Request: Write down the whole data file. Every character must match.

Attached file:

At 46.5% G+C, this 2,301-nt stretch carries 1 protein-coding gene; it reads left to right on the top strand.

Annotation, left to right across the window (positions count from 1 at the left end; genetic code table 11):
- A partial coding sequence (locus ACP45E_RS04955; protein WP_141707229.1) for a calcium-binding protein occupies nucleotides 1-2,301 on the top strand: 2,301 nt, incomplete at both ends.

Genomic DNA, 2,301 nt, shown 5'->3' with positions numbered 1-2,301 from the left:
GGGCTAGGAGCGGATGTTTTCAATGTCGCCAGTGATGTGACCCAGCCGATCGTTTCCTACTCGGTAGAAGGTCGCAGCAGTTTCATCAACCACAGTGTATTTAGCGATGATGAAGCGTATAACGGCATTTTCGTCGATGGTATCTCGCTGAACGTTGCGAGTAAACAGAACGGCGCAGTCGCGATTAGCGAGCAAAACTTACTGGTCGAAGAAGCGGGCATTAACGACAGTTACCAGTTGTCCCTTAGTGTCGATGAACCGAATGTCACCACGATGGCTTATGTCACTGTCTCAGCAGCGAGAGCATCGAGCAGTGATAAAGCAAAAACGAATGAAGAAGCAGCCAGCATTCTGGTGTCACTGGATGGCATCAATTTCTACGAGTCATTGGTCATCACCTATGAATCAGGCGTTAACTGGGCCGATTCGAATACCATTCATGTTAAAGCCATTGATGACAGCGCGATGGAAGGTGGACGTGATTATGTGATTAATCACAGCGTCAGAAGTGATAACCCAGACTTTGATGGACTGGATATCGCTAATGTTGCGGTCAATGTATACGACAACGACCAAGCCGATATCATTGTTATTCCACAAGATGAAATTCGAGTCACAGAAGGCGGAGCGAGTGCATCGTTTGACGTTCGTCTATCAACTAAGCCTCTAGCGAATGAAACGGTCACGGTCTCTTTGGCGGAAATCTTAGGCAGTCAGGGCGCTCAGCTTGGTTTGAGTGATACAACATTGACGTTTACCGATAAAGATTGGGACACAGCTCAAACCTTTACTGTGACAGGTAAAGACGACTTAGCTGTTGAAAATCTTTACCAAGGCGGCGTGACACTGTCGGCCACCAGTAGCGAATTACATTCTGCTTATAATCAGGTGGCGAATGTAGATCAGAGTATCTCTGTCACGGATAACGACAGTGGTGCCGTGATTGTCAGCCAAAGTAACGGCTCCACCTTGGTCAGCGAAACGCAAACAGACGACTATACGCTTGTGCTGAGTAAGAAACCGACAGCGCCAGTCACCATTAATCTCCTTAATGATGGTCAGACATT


At 46.5% G+C, this 2,301-nt stretch carries 1 protein-coding gene; it reads left to right on the top strand.

Annotation, left to right across the window (positions count from 1 at the left end; genetic code table 11):
- A partial coding sequence (locus ACP45E_RS04955; protein WP_141707229.1) for a calcium-binding protein occupies nucleotides 1-2,301 on the top strand: 2,301 nt, incomplete at both ends.

Genomic DNA, 2,301 nt, shown 5'->3' with positions numbered 1-2,301 from the left:
GGGCTAGGAGCGGATGTTTTCAATGTCGCCAGTGATGTGACCCAGCCGATCGTTTCCTACTCGGTAGAAGGTCGCAGCAGTTTCATCAACCACAGTGTATTTAGCGATGATGAAGCGTATAACGGCATTTTCGTCGATGGTATCTCGCTGAACGTTGCGAGTAAACAGAACGGCGCAGTCGCGATTAGCGAGCAAAACTTACTGGTCGAAGAAGCGGGCATTAACGACAGTTACCAGTTGTCCCTTAGTGTCGATGAACCGAATGTCACCACGATGGCTTATGTCACTGTCTCAGCAGCGAGAGCATCGAGCAGTGATAAAGCAAAAACGAATGAAGAAGCAGCCAGCATTCTGGTGTCACTGGATGGCATCAATTTCTACGAGTCATTGGTCATCACCTATGAATCAGGCGTTAACTGGGCCGATTCGAATACCATTCATGTTAAAGCCATTGATGACAGCGCGATGGAAGGTGGACGTGATTATGTGATTAATCACAGCGTCAGAAGTGATAACCCAGACTTTGATGGACTGGATATCGCTAATGTTGCGGTCAATGTATACGACAACGACCAAGCCGATATCATTGTTATTCCACAAGATGAAATTCGAGTCACAGAAGGCGGAGCGAGTGCATCGTTTGACGTTCGTCTATCAACTAAGCCTCTAGCGAATGAAACGGTCACGGTCTCTTTGGCGGAAATCTTAGGCAGTCAGGGCGCTCAGCTTGGTTTGAGTGATACAACATTGACGTTTACCGATAAAGATTGGGACACAGCTCAAACCTTTACTGTGACAGGTAAAGACGACTTAGCTGTTGAAAATCTTTACCAAGGCGGCGTGACACTGTCGGCCACCAGTAGCGAATTACATTCTGCTTATAATCAGGTGGCGAATGTAGATCAGAGTATCTCTGTCACGGATAACGACAGTGGTGCCGTGATTGTCAGCCAAAGTAACGGCTCCACCTTGGTCAGCGAAACGCAAACAGACGACTATACGCTTGTGCTGAGTAAGAAACCGACAGCGCCAGTCACCATTAATCTCCTTAATGATGGTCAGACATT